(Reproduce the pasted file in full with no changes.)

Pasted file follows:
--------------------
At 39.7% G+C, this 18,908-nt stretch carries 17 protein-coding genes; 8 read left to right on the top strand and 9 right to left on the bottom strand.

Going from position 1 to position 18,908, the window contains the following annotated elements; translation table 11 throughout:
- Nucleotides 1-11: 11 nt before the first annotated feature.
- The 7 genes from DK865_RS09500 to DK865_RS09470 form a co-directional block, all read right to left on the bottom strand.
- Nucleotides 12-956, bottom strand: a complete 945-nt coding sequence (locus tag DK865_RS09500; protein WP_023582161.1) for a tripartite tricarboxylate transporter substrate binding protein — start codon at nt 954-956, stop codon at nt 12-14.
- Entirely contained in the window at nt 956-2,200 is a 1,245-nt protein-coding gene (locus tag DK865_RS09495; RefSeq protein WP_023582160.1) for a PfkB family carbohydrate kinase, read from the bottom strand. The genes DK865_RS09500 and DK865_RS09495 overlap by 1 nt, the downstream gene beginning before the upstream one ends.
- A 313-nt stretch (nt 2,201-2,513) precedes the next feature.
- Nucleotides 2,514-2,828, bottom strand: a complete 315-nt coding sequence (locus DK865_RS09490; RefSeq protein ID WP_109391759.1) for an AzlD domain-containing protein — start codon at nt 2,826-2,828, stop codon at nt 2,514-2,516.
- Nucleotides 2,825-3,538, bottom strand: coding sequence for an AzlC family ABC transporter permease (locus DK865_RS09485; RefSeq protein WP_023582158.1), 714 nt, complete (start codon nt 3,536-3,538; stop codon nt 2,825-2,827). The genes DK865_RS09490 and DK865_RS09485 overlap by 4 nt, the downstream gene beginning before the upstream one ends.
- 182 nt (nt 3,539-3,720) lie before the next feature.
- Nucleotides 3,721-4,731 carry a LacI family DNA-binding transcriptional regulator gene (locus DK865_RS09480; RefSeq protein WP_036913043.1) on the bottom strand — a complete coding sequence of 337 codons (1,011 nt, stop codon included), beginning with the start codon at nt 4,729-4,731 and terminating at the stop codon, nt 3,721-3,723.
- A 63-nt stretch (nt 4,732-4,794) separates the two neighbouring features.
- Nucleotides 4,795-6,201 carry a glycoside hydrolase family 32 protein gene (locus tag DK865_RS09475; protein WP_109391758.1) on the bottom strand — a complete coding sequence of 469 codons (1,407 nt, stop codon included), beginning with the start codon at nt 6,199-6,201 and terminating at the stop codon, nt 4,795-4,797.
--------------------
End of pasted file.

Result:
At 39.7% G+C, this 18,908-nt stretch carries 17 protein-coding genes; 8 read left to right on the top strand and 9 right to left on the bottom strand.

Going from position 1 to position 18,908, the window contains the following annotated elements; translation table 11 throughout:
- Nucleotides 1-11: 11 nt before the first annotated feature.
- The 7 genes from DK865_RS09500 to DK865_RS09470 form a co-directional block, all read right to left on the bottom strand.
- Nucleotides 12-956, bottom strand: a complete 945-nt coding sequence (locus tag DK865_RS09500; protein WP_023582161.1) for a tripartite tricarboxylate transporter substrate binding protein — start codon at nt 954-956, stop codon at nt 12-14.
- Entirely contained in the window at nt 956-2,200 is a 1,245-nt protein-coding gene (locus tag DK865_RS09495; RefSeq protein WP_023582160.1) for a PfkB family carbohydrate kinase, read from the bottom strand. The genes DK865_RS09500 and DK865_RS09495 overlap by 1 nt, the downstream gene beginning before the upstream one ends.
- A 313-nt stretch (nt 2,201-2,513) precedes the next feature.
- Nucleotides 2,514-2,828, bottom strand: a complete 315-nt coding sequence (locus DK865_RS09490; RefSeq protein ID WP_109391759.1) for an AzlD domain-containing protein — start codon at nt 2,826-2,828, stop codon at nt 2,514-2,516.
- Nucleotides 2,825-3,538, bottom strand: coding sequence for an AzlC family ABC transporter permease (locus DK865_RS09485; RefSeq protein WP_023582158.1), 714 nt, complete (start codon nt 3,536-3,538; stop codon nt 2,825-2,827). The genes DK865_RS09490 and DK865_RS09485 overlap by 4 nt, the downstream gene beginning before the upstream one ends.
- 182 nt (nt 3,539-3,720) lie before the next feature.
- Nucleotides 3,721-4,731 carry a LacI family DNA-binding transcriptional regulator gene (locus DK865_RS09480; RefSeq protein WP_036913043.1) on the bottom strand — a complete coding sequence of 337 codons (1,011 nt, stop codon included), beginning with the start codon at nt 4,729-4,731 and terminating at the stop codon, nt 3,721-3,723.
- A 63-nt stretch (nt 4,732-4,794) separates the two neighbouring features.
- Nucleotides 4,795-6,201 carry a glycoside hydrolase family 32 protein gene (locus tag DK865_RS09475; protein WP_109391758.1) on the bottom strand — a complete coding sequence of 469 codons (1,407 nt, stop codon included), beginning with the start codon at nt 6,199-6,201 and terminating at the stop codon, nt 4,795-4,797.